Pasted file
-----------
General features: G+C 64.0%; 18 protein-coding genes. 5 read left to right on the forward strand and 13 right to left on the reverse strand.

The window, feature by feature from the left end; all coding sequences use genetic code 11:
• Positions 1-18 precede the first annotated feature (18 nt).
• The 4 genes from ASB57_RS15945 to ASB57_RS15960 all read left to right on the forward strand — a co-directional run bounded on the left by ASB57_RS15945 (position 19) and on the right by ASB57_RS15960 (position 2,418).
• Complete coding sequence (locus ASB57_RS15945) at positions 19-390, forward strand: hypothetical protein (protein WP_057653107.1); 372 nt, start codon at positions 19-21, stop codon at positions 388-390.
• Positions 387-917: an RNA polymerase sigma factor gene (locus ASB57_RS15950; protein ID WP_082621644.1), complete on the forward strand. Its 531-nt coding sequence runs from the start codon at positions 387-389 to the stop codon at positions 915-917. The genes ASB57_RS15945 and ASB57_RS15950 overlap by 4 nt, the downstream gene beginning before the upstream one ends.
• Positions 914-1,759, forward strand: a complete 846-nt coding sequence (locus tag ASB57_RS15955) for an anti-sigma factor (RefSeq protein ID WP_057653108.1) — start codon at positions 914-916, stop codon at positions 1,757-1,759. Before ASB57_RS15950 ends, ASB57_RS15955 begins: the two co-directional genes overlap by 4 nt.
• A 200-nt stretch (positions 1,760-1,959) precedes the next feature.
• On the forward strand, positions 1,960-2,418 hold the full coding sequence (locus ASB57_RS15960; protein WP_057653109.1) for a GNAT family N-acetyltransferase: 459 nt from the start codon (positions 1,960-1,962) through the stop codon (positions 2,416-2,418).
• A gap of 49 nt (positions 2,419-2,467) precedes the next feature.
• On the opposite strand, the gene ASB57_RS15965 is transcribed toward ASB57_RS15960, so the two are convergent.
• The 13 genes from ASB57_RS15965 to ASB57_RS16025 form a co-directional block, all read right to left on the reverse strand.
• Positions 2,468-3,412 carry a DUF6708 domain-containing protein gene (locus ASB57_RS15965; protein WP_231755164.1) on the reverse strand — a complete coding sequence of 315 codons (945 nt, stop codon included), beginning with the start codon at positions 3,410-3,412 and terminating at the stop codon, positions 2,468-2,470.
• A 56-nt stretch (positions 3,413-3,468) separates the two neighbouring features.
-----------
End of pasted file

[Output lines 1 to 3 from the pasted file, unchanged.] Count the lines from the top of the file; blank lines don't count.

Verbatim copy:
General features: G+C 64.0%; 18 protein-coding genes. 5 read left to right on the forward strand and 13 right to left on the reverse strand.

The window, feature by feature from the left end; all coding sequences use genetic code 11:
• Positions 1-18 precede the first annotated feature (18 nt).